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The governor of Ireland’s central bank has stressed the importance of transitional agreements to keep European financial markets running smoothly as the UK leaves the EU.
Speaking at the Barclays European Financial Capital Summit, Philip Lane said:
Both firms and regulators will need to be pragmatic in recognising the inevitability of periodic revisions to business plans during this phase and the importance of a transitional period to avoid potentially-disruptive cliff effects in the workings of the financial system.
Professor Lane pointed to recent statements from ECB executive board member Sabine Lautenschläger, who last week outlined potential transitional model for arrangements such as banks’ internal models.
He also echoed Ms Lautenschläger’s warning against local regulators engaging in a “race to the bottom” to attract British businesses.
Professor Lane said “as financial firms work out strategies to manage the implication of Brexit, it is important for the policy community to ensure that regulatory arbitrage does not play a meterial role.”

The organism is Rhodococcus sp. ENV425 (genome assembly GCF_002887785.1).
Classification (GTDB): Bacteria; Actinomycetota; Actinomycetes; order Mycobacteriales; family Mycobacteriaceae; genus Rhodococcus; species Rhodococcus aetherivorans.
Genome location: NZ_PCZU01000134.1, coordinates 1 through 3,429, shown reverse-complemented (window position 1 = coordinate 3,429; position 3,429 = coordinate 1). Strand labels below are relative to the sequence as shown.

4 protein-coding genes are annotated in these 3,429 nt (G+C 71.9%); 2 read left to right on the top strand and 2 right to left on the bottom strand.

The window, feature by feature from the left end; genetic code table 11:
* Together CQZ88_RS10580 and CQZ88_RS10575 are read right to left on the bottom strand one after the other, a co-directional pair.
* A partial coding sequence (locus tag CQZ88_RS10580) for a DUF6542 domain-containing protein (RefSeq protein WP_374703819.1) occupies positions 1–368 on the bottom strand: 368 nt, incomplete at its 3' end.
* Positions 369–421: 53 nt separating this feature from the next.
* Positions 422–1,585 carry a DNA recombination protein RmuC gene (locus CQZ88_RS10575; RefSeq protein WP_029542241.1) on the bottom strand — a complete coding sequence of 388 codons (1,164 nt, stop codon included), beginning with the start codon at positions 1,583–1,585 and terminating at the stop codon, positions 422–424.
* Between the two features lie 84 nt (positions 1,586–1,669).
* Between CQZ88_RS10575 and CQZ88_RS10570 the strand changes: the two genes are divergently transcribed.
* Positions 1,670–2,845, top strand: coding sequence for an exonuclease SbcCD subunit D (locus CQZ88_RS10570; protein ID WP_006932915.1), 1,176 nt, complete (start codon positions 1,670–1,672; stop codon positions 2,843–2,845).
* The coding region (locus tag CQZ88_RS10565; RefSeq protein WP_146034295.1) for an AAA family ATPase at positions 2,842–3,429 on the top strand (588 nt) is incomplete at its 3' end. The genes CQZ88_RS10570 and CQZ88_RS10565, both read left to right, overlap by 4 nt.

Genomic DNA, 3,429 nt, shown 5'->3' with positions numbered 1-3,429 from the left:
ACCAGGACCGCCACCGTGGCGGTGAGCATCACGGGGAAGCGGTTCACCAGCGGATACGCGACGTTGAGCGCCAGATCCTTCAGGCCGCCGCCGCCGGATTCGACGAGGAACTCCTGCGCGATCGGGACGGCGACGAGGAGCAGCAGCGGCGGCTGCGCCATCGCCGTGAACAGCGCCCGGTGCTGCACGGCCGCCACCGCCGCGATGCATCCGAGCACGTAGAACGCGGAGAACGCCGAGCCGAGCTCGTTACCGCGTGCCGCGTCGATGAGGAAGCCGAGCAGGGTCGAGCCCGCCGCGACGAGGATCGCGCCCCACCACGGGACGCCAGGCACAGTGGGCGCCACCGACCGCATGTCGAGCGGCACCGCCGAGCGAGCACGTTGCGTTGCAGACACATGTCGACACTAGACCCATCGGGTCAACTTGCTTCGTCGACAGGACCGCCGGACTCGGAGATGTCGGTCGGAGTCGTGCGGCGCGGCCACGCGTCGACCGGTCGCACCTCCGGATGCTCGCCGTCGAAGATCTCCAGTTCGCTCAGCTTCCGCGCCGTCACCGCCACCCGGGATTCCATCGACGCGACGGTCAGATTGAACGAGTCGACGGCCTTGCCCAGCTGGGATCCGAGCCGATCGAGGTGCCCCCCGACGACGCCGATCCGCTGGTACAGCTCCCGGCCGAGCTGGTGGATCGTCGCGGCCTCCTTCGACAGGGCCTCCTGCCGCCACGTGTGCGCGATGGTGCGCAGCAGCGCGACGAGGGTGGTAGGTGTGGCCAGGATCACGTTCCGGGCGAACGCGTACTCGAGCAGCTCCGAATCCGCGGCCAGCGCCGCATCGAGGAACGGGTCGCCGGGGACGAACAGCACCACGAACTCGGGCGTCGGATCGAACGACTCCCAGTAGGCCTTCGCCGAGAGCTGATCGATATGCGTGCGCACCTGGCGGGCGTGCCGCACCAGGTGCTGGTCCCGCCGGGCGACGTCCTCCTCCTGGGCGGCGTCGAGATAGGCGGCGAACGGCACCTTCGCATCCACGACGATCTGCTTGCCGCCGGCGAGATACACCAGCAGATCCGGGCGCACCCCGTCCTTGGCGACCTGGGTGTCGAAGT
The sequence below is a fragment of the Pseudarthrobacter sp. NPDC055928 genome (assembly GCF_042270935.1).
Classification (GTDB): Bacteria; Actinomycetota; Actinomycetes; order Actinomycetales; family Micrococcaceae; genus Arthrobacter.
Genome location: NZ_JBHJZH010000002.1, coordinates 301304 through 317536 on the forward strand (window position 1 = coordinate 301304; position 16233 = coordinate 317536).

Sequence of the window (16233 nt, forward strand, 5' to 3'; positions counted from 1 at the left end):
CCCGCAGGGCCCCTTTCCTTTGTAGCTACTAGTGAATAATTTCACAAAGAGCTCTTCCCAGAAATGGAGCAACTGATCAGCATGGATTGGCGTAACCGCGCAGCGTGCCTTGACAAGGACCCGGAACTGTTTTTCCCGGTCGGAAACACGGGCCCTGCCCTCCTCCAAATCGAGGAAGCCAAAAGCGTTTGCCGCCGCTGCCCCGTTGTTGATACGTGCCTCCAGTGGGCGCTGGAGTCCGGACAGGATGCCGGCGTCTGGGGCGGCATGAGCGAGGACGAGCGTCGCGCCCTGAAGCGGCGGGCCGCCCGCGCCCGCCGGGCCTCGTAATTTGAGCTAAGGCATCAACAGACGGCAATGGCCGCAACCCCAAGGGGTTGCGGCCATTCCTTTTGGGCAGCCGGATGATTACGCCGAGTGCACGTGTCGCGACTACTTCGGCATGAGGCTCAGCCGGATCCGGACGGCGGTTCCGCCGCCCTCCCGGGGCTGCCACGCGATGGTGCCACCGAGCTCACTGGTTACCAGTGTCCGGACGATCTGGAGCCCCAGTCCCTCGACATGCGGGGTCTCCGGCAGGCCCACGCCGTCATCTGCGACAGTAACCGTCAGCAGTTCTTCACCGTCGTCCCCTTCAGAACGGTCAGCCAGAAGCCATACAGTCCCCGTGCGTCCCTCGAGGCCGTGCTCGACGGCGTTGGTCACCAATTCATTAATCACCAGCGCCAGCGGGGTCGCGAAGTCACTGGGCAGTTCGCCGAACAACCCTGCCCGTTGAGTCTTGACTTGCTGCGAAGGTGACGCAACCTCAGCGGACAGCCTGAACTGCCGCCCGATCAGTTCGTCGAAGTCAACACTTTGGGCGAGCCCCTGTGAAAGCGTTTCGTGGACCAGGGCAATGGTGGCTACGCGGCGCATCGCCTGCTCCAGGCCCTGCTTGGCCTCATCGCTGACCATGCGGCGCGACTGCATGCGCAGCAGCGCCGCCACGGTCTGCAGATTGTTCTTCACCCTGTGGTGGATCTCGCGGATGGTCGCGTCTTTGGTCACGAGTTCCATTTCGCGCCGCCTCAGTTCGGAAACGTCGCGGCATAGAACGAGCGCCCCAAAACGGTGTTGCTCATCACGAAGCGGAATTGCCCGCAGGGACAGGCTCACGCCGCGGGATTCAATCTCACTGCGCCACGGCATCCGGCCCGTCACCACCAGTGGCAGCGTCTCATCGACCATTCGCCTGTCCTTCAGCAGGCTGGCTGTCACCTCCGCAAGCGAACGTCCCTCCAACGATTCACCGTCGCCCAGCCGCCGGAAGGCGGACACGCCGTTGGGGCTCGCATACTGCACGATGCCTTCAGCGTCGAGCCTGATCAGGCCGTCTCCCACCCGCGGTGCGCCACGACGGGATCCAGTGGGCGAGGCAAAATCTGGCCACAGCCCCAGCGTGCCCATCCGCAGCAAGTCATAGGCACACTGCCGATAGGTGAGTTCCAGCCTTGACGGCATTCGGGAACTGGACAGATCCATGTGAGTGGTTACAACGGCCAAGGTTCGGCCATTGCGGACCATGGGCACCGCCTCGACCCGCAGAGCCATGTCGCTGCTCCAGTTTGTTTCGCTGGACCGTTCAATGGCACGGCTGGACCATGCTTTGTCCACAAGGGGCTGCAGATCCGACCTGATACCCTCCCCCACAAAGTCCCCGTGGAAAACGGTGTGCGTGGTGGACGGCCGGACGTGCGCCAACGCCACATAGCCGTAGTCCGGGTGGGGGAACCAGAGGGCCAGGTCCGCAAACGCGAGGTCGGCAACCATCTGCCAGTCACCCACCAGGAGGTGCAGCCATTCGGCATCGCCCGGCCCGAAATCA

Earlier this month Ireland’s financial services minister complained to the European Commission that rivals were offering companies unfair incentives to encourage them to relocate some of their operations.
Dublin had high hopes of attracting new business from London after the Brexit vote, though bankers and officials have suggested that it has been less successful than rival cities like Frankfurt in early discussions.
Professor Lane said “a substantial proportion” of queries the Central Bank of Ireland has received since the vote “relate to a further scaling up of already-sizeable lines of activity or an expansion of the range of activities of currently-licensed financial entities”.
However, he added that “Ireland is likely to become a host to new categories of financial services”, and said the CBI is creating new teams to manage authorisation across banking, insurance, investment firms, investment funds and “financial market infrastructures”.
Its expansion efforts may be easier said than done, however: the bank, which has had restrictions on staff pay since the financial crisis, has struggled to attract and retain staff in recent years, and, even before the expansion drive, had almost 150 outstanding vacancies at the end of last year.